Description

BACKGROUND

1. Field of the Invention

The present disclosure relates to database cloning. More specifically, the present disclosure relates to a method and system for maintaining a clone database in a clone space without storing an entire copy of the database.

2. Related Art

Software developers oftentimes wish to test upgrades to an application using real-world data, for example, from a production database. Unfortunately, it is not safe to run an experimental version of the application using the production database because it may cause undesired modifications to the production database. Thus, some developers may clone the production database into a development or test environment that may exist on a separate server from the production database, and may use the database clone to test the experimental version of the application.

Currently, database cloning can be achieved by performing a bit-by-bit copy of the complete production data. Unfortunately, such a cloned database consumes as much disk space as the production database. Therefore, because the production database usually holds a vast amount of data, the size of the production database can require the database cloning operation to take an undesirable amount of time to perform. Further, the size of the production database can prohibit the developer from creating multiple database clones for the development or test environment.

As an alternative to cloning the production database, the developer may use functionality provided by a storage vendor to obtain a snapshot of the production database files. However, the database snapshot needs to exist on the same server instance as the production database and is dependent on the underlying storage device.

SUMMARY

One embodiment of the present invention provides a database management system (DBMS) that maintains a clone database in a clone space without storing an entire copy of the database and without requiring a snapshot function from an underlying storage device. This DBMS may receive a database command to access a data block of the clone database, and may determine whether the data block is stored in the clone space. If the data block is not stored in the local clone space, the DBMS may receive the data block from a backup copy of the database. Further, if the database command comprises a write operation, the DBMS may perform the write operation to update the data block, and may store the updated data block in the clone space. Also, if the database command comprises a read operation, the DBMS may perform the read operation on the data block received from the backup copy of the database, without storing the received data block in the local clone space.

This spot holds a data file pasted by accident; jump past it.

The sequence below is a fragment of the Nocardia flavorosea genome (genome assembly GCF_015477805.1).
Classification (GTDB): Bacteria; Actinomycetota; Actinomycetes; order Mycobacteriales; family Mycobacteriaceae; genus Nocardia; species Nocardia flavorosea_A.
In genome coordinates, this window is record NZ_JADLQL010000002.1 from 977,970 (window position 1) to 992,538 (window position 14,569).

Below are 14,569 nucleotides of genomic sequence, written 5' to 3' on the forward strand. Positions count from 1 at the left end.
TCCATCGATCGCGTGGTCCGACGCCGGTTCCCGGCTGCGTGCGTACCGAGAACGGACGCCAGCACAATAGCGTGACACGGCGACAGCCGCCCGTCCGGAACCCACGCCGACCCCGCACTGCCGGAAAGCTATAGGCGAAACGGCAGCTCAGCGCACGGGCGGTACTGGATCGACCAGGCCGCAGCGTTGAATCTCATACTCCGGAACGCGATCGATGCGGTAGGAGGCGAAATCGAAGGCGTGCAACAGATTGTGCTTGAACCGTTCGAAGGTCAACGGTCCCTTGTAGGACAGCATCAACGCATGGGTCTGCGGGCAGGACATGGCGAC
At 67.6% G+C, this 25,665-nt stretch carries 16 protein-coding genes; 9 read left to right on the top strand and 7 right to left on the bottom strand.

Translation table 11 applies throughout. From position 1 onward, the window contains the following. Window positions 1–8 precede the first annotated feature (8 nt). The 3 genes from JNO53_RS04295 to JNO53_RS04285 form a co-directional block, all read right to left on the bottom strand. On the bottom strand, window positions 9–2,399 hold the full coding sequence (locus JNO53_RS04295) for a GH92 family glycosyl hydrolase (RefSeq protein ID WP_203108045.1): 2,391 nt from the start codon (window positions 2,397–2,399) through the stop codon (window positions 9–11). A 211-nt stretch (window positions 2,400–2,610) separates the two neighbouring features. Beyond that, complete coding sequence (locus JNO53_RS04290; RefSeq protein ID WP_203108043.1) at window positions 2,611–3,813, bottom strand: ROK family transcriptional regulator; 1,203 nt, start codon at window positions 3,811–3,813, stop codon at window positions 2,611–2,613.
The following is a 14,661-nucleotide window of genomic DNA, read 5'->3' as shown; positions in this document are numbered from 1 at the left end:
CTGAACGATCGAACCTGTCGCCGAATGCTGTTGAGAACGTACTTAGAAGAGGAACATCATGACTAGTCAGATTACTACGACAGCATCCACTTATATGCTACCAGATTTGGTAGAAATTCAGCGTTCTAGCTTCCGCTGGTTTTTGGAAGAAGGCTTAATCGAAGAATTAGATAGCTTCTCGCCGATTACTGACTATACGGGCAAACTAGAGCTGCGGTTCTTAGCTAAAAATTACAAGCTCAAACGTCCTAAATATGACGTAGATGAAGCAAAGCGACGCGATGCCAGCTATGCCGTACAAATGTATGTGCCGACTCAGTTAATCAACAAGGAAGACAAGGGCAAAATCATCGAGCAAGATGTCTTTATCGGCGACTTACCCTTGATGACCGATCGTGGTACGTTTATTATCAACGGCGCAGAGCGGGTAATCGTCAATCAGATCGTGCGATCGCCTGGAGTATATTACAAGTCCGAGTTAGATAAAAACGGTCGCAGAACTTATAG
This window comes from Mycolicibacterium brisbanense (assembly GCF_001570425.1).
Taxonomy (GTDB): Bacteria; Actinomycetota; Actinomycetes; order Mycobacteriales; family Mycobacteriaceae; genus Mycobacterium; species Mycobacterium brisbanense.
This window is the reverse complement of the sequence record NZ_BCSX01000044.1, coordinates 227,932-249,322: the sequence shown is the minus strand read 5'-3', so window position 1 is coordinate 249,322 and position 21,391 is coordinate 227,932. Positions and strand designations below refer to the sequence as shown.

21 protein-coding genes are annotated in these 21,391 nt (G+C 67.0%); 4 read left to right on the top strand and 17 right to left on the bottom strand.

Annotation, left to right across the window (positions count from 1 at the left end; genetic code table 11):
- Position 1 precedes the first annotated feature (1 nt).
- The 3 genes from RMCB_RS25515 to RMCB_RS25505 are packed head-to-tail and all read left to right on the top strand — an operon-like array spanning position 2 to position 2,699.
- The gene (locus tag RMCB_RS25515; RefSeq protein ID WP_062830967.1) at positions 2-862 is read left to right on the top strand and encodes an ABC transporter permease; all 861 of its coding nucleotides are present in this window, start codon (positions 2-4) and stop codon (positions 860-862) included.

In a variation on this embodiment, the DBMS may determine that the data block is not stored in the clone space by determining bit positions of a Bloom filter based on a data block address (DBA), and determining that the Bloom filter indicates, at the bit positions, that the data block is not stored in the clone space.

In a further variation, when the DBMS stores the updated data block in the clone space, the DBMS may set the Bloom filter, at the bit positions, to a value indicating that the updated data block is stored in the clone space.

In a variation on this embodiment, the DBMS may receive a cloning command to create the clone database, such that the cloning command may indicate a name for the clone database and access information for the database. Further, when the DBMS creates the clone database, the DBMS may include in the clone database a reference to the database being cloned.